Audience Member: Did you (inaudible) e-mail? Did you (inaudible)?

Rabbi David Fohrman: I decided not to respond to the whole piranha fest. I really felt that if I got involved with that that it wasn't going to do anybody any good, so I didn't respond. I just didn't think it was a good idea, because you don't win. If you put that out there, so then -- how come you didn't put it in the book? Well, I didn't really see it at that time. Well, what were you doing publishing something if you didn't see? You know what I mean? You can't really win. So I didn't put it out there and then in the second edition maybe I'll put it in there.

But the idea is that you can start either way, in other words, the way the passages from our Sages work -- and this is relevant what I am about to talk to you about. Midrash has its own language and one of the problems is that if you don't bother to understand the language, you can just misinterpret everything they say. Unfortunately, there are books out there that do this consistently. There are books on Midrash that seem like very nice books. You know, it's not just the Midrash Says or The little Medrash Says or -- there are other books like that. This sort of innocent compilation midrashim, but they don't seem to be attuned to the language that Midrash is using and when that happens, you run the risk of making it sound like just a bunch of fables and child stories and crazy things.

I actually had some people lose faith in our Sages, much more than they gained faith in our Sages, because they seem things that are just strange. But one of the things about our Sages is that they use an allegorical language; they touch on ideas and it is sort of like hameivin yavin. In other words, we're showing you the tip of an iceberg and if you want to do your digging, you will see the rest of the iceberg. You know, see you -- that's our Sages signing out.

That's basically it. It's like you're on the bridge of the Titanic and you just saw that little iceberg and you know there is a whole lot underneath the water and you just have to decide whether you're going to look. So, you know, that's the case, you can go either way, which is that sometimes you stumble upon this whole subterranean network of stuff in the text and eventually you will find a passage of our Sages or two that are alluding to that, you know, look at this, look at this, look at that, which is what happened in the book. Sometimes it works the other way, you see this passage from our Sages that's the strangest thing in the world and it's this key into this whole subterranean network in the text that you never even imagined was there. It works that way.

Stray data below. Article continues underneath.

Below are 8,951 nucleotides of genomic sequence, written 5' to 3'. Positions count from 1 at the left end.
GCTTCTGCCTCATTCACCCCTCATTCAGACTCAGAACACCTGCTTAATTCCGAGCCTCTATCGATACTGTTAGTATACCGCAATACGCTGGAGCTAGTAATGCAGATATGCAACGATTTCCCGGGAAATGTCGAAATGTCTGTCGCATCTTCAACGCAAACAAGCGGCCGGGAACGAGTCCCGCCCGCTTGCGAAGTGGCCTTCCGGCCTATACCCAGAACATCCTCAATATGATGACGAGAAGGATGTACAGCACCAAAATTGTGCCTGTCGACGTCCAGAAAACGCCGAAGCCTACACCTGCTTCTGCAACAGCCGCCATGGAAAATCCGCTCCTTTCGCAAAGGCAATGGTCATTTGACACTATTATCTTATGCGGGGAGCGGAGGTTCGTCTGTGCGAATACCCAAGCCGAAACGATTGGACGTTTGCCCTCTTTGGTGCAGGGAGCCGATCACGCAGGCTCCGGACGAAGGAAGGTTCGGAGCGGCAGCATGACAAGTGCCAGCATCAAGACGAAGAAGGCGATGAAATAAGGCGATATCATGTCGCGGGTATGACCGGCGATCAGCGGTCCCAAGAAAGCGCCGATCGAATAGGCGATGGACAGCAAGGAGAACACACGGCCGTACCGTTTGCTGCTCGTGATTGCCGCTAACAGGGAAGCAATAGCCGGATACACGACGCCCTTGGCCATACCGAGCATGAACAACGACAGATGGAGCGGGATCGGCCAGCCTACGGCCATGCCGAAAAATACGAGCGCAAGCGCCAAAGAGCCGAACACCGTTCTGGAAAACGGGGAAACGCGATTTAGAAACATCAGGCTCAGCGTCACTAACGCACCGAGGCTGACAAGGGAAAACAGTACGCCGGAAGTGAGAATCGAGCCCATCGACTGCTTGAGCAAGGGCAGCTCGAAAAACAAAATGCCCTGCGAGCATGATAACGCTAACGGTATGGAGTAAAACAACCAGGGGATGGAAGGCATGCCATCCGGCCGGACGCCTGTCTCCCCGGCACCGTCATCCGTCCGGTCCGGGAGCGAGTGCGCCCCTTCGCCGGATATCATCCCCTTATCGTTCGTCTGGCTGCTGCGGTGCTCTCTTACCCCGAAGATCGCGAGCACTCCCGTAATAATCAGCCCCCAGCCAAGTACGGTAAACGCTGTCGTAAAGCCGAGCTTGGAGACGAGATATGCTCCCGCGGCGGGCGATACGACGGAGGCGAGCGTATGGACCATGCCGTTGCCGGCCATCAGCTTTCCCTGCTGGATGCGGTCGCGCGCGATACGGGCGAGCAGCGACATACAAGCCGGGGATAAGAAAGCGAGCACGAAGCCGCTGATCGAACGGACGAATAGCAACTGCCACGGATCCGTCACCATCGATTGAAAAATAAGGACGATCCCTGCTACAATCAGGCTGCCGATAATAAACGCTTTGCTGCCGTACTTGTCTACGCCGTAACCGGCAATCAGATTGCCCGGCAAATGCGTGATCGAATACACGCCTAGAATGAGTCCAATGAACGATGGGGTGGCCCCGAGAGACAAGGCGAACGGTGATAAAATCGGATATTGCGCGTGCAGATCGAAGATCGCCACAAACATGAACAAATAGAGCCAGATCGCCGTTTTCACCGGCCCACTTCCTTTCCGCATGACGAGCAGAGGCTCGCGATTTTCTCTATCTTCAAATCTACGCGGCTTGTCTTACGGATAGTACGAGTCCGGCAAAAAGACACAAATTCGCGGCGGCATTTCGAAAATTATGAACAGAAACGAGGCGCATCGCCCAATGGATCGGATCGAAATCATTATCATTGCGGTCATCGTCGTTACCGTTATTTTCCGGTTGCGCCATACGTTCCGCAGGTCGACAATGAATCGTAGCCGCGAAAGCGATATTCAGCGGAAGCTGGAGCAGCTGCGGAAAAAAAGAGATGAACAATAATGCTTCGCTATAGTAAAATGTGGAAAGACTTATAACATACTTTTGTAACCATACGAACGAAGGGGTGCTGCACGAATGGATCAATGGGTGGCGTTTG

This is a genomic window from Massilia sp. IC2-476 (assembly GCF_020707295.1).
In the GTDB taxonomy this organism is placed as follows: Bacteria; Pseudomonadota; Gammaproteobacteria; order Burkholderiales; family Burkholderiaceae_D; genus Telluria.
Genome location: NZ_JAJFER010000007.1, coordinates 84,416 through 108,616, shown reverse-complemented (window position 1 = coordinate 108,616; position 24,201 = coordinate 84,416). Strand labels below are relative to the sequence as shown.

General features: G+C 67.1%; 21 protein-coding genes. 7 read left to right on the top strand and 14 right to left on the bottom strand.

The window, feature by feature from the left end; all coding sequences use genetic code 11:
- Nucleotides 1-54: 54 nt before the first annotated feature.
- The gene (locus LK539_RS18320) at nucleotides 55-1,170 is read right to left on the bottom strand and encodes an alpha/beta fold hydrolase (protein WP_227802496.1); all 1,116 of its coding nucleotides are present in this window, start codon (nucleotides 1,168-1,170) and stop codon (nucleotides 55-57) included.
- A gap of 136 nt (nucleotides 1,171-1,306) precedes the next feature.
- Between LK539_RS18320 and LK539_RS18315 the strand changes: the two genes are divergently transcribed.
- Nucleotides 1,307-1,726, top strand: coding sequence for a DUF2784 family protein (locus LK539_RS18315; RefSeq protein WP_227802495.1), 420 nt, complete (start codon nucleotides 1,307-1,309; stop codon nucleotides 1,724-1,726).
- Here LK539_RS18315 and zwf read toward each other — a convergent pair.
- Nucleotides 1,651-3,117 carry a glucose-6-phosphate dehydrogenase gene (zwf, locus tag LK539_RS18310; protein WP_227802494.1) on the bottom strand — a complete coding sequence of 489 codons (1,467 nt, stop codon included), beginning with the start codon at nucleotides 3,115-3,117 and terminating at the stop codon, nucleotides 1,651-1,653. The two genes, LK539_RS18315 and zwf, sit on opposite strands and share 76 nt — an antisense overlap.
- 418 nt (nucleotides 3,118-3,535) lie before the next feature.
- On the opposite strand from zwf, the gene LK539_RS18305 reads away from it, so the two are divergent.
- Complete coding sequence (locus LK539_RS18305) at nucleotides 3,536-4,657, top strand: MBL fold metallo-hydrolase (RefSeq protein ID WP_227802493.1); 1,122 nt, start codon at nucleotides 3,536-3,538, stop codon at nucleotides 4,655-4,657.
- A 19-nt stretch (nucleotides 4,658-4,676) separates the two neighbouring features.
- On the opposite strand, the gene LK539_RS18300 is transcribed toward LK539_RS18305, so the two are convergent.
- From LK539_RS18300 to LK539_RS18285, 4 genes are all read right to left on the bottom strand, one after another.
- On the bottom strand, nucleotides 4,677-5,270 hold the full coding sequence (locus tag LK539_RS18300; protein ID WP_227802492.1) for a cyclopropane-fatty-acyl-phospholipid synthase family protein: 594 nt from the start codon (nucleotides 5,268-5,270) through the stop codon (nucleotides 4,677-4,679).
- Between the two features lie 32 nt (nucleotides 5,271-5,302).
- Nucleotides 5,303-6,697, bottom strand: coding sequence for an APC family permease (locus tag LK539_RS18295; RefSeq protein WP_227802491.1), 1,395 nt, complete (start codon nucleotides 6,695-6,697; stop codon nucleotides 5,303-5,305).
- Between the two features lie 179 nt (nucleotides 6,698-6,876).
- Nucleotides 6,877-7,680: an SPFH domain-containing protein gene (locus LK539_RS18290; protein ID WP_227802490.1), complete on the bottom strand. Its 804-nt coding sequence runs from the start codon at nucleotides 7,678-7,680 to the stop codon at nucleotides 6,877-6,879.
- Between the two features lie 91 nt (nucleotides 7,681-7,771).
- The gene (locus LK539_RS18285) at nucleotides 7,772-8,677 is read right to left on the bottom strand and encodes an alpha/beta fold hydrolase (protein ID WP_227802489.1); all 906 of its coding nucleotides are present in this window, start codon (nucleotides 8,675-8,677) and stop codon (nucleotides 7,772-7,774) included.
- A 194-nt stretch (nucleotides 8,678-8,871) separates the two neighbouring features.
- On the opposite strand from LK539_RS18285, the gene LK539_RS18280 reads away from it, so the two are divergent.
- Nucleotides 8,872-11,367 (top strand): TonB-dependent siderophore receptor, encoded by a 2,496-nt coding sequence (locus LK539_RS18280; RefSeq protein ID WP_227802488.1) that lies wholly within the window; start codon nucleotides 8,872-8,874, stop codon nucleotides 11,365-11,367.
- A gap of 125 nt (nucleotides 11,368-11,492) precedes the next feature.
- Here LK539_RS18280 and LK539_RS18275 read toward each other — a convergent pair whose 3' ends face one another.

In this case, what I am about to show you today -- that's the way it worked; I found the passage from our Sages first and then that just led you into a cave. The cave is a remarkable cave. It's this warren of these underground textual connections that really connect so much. What I'm about to share with you in the next few weeks is especially exhilarating, because it connects so much. One of the best metaphors I have to -- the work that I do is jigsaw puzzle work. A lot of times people say, you know, like, you give a class and people say, wow, that's so amazing. How did you come up with all these different things? It's like, boy; you must be the most brilliant guy in the world.

The truth is, no, it really is not so much a function of brilliance. What it is, is that anybody who does jigsaw puzzles knows how jigsaw puzzles work, right? First you put the (inaudible) pieces over here and you put those aside. If this is a very big jigsaw puzzle it can take you a few years, you know, but you've got the face over there and you've got this over there. Then once in a while you'll find a few pieces that click together and that connect major parts of the puzzle and then all of a sudden you see a whole new larger picture of the puzzle. You can see that in five minutes and then all of a sudden things change and you talk about it, but it's not something that developed in five minutes; it's something which was put together over time.

This is one of those things where there are these really large parts of the jigsaw puzzle, but they aren't fitting. This passage from our Sages and the network that it uncovers really connects a huge amount of Torah, from the Exodus from Egypt to -- much of the book of Genesis to, indeed, a fair amount of Jewish history and, I think, glimpses into the nature of anti-Semitism in general and particularly Amalek. Strangely enough the key to it all is Amalek. Yeah?

Audience Member: (Inaudible) one minute, can you clarify for me --

Rabbi David Fohrman: Can I just ask somebody in the back if they would just -- can you get me a glass of water or something to drink. I'd really appreciate it. Thanks so much, yeah?

Audience Member: When it says you cannot marry into The Children of Israel, you can't marry an Egyptian, I mean, ever, right -- some three generations. Is this the same thing with Amalek?

Rabbi David Fohrman: No, one of the interesting things about Amalek is that Amalek -- there is no sin against marrying somebody from Amalek if they convert. Not only that, but the mitzvah to wipe out Amalek does not apply to -- first of all, A, it doesn't apply to individuals. If you look at the Rambam (Maimonides) carefully you will find -- baruch Ata Ado-noy Elokeinu Melech ha'olam shehakol nihiyeh bidevaro.

Audience Member: Amein.